By Margaret Tremblay, special to the News
In 1954, Mountain Hardware was launched by my parents, Clayton and Dorothy Berg. I was just 3 years old. They built the new store in what had been the front yard of an old two-storey farmhouse, the house where we would live for the next 20 years.
I never had difficulty remembering the address as long as I started with ‘5’ and counted back two numbers to 543 Concession St. The house my brother and I grew up in had no front door, but it did have a store!
As I got older, I began to realize that growing up in a business community was different than in a more traditional residential area. Shopkeepers and their employees were our neighbours and friends. On the one side was the old Royal Bank of Canada. Its dark brown bricks and cream-coloured stone window sills reminded me of a Spanish bar cake. On the other side were a menswear shop that I often wished was a womenswear store, Felker’s barbershop and next to that the dry cleaners.
The cleaners was in an old, ramshackle building with a large and noisy steamer which to a young child seemed alive and angry. I always walked quickly past the cleaners.
Mr. Felker and the menswear owner also knew that my brother and I would use the field behind their stores as our playground.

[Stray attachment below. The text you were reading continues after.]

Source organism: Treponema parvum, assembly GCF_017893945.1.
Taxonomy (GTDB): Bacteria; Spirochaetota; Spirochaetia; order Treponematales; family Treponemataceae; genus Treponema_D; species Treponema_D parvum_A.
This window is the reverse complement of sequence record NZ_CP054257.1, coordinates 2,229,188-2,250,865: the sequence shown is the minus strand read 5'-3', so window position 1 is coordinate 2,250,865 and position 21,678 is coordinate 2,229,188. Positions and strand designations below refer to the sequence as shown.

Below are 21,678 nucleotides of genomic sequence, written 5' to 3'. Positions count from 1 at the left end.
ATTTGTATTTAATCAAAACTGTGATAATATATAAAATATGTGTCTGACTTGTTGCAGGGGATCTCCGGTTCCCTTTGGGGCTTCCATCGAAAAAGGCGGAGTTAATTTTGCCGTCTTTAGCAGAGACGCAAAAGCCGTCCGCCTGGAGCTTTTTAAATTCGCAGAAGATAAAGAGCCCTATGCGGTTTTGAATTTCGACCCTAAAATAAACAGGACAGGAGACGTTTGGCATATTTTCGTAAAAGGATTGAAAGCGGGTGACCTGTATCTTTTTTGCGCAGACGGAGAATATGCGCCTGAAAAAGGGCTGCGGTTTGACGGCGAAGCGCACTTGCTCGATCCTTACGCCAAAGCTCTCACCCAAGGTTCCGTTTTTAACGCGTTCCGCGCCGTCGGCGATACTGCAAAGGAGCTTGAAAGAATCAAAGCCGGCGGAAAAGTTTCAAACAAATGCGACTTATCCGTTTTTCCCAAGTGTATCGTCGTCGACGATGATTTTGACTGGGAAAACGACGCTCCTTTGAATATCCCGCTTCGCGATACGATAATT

At the end of our block was the Concession Street library, which was one of my favourite haunts. The children’s entrance was around the side on Cliff Avenue and I spent many Saturdays happily choosing books for the week.
Halloween called for a bit of logistical timing. There were two bakeries on Concession Street — Weil’s and Mountain Bakery — and boy were they popular on October 31st. You had to get there before the lineup of kids started because if you didn’t, all the day-old baked goods would have been given out; 5:30 was the optimum time but we always had supper at 6pm when Dad closed the store.
Coming home from school, I would walk through the store and up a few steps into the house. I can still remember the smell of freshly oiled wood floors and hear the paint mixer whirling. My mother loved to set up houseware displays especially at Easter and Christmas in the large front window, and I was always excited to see how they turned out. Dad’s were pretty good, too, but they consisted of tools.
It was fun, interesting and reassuring to have a sense of place in a community of shop owners who helped create a thriving and vibrant Concession Street.
Margaret Tremblay wrote this essay on her memories of Concession Street, which she entitled “Growing Up Behind Mountain Hardware,” for a writing challenge held by the Concession Street branch of Hamilton Public Library. The Mountain News will be featuring a selection of these essays from time to time. A compilation of entries from the challenge is on permanent display at the library.